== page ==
Advancing into such firepower took unimaginable discipline and courage: the Newfoundlanders instinctively tucked their chins into an advanced shoulder as they had done so often when fighting their way home in a blizzard . The soldiers presented such easy targets that it took just one gunner to wipe out the Accrington Pals. The Somme lives on in the collective memory, symbolising for many people the tragedy and wastefulness of the first world war.
As its centenary approaches, there will no doubt be many other books on the subject, and one assumes Andrew Roberts is publishing his account this year rather than next in order to get in ahead of everyone else. The classic account of this disaster remains Martin Middlebrook s The First Day on the Somme , published in 1971. Middlebrook was not a professional historian, but a Lincolnshire farmer who had been prompted to write his book after seeing the war cemeteries of the Western Front.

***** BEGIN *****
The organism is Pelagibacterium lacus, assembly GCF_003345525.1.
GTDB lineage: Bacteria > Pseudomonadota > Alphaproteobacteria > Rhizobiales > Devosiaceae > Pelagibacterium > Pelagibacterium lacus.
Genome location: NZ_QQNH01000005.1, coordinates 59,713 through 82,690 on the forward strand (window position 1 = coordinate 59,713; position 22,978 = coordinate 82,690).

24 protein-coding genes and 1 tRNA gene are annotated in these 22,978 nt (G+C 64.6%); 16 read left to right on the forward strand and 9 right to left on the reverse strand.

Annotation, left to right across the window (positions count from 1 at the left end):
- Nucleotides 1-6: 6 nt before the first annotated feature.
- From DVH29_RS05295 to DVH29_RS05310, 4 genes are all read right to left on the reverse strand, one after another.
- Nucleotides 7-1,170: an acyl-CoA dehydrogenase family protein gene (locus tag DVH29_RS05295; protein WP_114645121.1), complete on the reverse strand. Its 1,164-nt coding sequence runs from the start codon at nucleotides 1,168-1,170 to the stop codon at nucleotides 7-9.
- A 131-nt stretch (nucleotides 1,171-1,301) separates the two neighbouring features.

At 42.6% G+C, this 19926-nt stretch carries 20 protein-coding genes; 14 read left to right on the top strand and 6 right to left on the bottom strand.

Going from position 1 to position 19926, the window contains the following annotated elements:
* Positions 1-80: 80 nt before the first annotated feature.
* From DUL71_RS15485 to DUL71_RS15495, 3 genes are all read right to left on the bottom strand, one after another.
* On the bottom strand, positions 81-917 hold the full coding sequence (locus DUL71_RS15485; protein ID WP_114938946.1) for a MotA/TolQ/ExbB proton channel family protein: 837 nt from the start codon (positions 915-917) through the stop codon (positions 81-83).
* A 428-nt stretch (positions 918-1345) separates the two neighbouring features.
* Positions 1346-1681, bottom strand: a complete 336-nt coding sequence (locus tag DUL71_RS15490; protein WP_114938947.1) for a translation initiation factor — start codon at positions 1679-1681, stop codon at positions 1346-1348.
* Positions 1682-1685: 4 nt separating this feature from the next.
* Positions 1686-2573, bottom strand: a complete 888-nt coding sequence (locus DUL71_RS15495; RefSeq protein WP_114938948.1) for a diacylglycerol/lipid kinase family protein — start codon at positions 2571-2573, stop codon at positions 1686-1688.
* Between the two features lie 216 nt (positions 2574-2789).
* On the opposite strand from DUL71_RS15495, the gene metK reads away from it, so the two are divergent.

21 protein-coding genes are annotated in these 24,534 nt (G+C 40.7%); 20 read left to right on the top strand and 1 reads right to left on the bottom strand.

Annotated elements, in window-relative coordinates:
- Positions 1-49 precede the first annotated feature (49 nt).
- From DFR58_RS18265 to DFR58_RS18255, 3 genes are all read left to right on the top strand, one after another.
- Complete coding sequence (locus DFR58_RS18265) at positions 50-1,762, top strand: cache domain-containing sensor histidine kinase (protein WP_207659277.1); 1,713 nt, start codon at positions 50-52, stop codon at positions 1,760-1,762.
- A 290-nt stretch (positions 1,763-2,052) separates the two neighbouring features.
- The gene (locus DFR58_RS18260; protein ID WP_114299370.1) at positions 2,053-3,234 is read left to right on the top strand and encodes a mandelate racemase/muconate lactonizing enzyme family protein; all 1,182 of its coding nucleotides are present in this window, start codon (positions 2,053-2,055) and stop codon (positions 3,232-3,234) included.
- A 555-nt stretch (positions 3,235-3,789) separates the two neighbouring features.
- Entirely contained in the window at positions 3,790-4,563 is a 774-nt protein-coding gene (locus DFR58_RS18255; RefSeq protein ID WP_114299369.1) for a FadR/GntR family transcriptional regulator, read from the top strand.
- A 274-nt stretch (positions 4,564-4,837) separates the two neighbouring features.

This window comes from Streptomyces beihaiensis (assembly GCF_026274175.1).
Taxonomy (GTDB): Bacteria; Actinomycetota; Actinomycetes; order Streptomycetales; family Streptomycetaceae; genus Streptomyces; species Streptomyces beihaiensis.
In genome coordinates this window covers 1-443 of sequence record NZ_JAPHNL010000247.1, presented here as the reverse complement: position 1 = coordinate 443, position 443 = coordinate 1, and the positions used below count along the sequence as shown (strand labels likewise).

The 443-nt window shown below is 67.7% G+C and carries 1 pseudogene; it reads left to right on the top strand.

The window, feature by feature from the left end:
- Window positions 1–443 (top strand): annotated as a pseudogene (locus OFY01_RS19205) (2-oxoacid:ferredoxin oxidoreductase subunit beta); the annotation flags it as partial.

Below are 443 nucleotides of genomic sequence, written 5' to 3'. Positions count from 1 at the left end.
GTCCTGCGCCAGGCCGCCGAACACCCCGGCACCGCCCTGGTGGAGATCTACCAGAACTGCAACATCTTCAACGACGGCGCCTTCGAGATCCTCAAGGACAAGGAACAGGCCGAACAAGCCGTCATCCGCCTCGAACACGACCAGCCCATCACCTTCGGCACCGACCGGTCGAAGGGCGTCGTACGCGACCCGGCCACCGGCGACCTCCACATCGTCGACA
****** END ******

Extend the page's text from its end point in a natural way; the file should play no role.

Elegy is constructed like Middlebrook s book, with chapters on strategy, tactics and preparation leading up to the pivotal Zero Hour , though Roberts extends his narrative to provide an analysis of the lessons learned from the battle and the Somme s significance in the chronology of the war. Although Middlebrook drew on official histories and contemporary newspapers, memoirs and other literary representations, what made his book both pioneering and hauntingly eloquent was his use of the oral testimony of those like Philip Howe who had taken part in the battle. The list of veterans who contributed to his book runs to more than ten closely printed pages, but these men are no longer here to bear witness.
The last surviving person to have gone into action on 1 July 1916, Pte Charles Holman of the 1st Essex Regiment, died in January 2002 at the age of 103. Deprived of this source, Roberts instead makes occasional and effective use of written testimony kept at the Imperial War Museum, but his book is largely a synthesis of secondary sources. Although there is nothing wrong with this in principle, particularly when it is done with Roberts s skill, it sometimes leads him astray.